Alcohol isn't just some magical drink which miraculously feels good to consume. It's a physical substance that affects the chemistry of your brain in some good ways and some not so good ways.
Alcohol is known as a depressive drug, in other words it is a type of drug that slows down your brain. Because your body is used to a certain level of speed, when the messages from your brain are suddenly slowed down and muted, your brain can't keep up with your body, leading to slurring your words and difficulty coordinating movements.
Although this doesn't sound very pleasant by itself, alcohol also increases the amount of a chemical in our brain called dopamine. Dopamine is what makes you feel happy and rewarded. When drinking it can make us feel more impulsive and extroverted.
The problem is that although it makes us more impulsive and likely to take risks, it also reduces our ability to pull off these stunts. Most of the time it just results in hijinks and bad karaoke, but driving is an everyday activity which can become deadly when performed under the influence of alcohol. Here's why:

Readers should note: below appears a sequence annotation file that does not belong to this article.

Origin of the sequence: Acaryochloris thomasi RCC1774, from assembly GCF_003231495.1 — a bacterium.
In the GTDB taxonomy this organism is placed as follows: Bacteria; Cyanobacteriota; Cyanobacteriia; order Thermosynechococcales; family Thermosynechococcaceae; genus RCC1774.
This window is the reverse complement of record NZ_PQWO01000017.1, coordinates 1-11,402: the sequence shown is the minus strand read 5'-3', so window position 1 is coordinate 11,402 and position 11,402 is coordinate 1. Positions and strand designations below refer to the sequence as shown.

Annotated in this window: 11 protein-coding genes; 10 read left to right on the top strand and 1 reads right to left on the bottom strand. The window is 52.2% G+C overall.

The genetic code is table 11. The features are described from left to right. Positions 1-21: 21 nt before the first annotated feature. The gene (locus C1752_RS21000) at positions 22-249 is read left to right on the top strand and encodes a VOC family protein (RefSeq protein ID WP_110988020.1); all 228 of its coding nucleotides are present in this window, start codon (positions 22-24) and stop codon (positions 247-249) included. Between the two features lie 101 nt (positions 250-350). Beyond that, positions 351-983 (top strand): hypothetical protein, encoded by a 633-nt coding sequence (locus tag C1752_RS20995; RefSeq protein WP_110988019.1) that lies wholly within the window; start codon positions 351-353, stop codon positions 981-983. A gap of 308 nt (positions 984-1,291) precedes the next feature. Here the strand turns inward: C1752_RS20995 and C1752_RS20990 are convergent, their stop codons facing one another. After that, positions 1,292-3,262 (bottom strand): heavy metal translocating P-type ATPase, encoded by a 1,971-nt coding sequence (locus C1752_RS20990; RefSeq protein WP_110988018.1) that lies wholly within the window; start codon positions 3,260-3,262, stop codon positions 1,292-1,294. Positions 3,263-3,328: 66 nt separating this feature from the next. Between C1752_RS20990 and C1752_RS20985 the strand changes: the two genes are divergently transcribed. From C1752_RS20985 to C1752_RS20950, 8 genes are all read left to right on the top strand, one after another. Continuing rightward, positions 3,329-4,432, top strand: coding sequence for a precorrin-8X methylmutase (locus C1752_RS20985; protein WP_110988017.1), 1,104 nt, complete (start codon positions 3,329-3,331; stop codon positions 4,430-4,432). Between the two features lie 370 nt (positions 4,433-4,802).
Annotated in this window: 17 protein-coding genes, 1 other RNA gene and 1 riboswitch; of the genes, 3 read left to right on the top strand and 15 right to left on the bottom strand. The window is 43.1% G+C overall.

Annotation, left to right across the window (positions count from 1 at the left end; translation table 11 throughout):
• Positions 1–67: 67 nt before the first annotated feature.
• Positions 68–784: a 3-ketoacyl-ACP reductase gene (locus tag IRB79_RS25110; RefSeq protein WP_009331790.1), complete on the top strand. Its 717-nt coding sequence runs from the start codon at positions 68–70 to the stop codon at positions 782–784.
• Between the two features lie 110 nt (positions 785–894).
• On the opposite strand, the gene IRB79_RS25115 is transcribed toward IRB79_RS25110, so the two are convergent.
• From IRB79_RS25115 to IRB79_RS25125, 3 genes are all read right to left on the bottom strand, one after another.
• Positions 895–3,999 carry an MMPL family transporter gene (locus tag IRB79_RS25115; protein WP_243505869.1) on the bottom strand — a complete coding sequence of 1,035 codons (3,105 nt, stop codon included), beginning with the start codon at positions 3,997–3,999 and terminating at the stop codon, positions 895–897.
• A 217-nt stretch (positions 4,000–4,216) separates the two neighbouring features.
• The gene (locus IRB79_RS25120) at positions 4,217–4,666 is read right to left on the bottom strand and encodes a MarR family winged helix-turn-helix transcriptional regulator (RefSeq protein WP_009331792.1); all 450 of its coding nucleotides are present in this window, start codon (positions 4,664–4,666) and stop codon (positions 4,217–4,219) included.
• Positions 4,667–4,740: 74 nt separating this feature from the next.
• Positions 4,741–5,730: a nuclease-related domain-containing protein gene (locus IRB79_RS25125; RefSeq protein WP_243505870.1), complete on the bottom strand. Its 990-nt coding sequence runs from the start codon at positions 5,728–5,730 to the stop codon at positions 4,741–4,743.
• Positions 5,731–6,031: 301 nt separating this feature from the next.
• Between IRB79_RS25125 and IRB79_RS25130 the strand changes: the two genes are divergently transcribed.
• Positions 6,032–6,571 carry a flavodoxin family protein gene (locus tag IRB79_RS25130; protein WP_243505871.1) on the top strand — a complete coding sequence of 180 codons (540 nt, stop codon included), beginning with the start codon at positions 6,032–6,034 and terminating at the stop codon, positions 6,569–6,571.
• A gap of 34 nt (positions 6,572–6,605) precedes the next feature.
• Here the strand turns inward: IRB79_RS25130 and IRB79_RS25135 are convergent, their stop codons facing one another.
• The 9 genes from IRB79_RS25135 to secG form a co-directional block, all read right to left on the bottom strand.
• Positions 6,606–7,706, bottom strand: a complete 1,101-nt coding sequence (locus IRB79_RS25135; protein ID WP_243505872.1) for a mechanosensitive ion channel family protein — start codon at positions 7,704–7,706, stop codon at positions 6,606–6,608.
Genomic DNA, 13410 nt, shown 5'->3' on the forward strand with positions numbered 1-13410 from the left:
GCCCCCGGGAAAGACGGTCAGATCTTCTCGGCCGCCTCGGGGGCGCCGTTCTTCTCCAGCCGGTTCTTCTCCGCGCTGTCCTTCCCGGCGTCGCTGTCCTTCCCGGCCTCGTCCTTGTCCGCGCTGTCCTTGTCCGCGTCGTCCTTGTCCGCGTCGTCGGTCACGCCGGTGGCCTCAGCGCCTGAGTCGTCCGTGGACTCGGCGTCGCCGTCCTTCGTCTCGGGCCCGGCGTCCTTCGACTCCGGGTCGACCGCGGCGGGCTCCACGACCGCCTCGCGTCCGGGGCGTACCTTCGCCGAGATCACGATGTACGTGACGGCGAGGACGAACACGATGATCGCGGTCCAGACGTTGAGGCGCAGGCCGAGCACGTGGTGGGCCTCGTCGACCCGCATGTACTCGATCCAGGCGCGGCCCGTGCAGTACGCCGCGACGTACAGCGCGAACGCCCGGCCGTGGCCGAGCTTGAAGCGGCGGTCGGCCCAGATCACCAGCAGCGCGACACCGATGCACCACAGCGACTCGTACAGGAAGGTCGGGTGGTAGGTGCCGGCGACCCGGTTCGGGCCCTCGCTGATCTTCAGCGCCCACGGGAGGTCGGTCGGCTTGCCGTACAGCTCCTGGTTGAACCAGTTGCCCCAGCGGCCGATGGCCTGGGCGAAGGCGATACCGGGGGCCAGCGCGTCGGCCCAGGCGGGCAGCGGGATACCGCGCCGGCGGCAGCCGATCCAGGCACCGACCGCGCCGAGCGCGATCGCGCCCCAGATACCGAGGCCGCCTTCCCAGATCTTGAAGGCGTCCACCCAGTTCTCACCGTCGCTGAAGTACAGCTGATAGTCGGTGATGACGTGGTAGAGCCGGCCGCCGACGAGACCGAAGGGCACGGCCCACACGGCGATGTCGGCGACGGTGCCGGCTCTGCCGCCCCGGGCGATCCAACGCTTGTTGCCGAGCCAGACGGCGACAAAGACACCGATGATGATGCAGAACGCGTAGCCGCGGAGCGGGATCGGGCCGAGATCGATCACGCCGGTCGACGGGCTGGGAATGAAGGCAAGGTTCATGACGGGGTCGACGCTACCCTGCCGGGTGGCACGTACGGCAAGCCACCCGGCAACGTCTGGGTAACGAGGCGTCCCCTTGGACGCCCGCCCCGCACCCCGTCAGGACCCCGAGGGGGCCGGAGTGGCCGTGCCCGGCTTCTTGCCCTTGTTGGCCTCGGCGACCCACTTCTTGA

The first thing to go is your tracking ability, which is what lets you follow a winding road, or understand your position relative to a changing environment. This skill is very sensitive to alcohol use and can be affected even at BAC levels as low as 0.02, well under a standard drink.
At BACs as low as 0.05 it becomes increasingly difficult to divide your attention between multiple tasks, a vital skill when driving.
Approaching 0.08, your watchfulness becomes impaired. Some of your visual functions start to decline, like the ability to shift your gaze between objects and figure out how far away lights are, a necessary skill at night. Our ability to process information from our senses slows not long after. Unexpected things happen on roads all the time, and we rely on our senses such as sight and sound to avoid hazards. When your brain takes longer to interpret and understand what you are seeing, you're more likely to have an accident on the road.
And remember, as a depressant, alcohol will eventually make you feel drowsy. Driving when tired is already a bad enough idea, doing it intoxicated is even worse.
You might not notice any of this changes, but the beauty of alcohol is that makes you less likely to notice that you're not functioning as well as usual. So even if you feel fine and able to drive, it's important to recognise that your ability to safely drive declines even at very low BAC levels. Don't put yourself in a position where you're tempted to take a risk, because your alcohol impaired brain might just think it's worth it when it's not.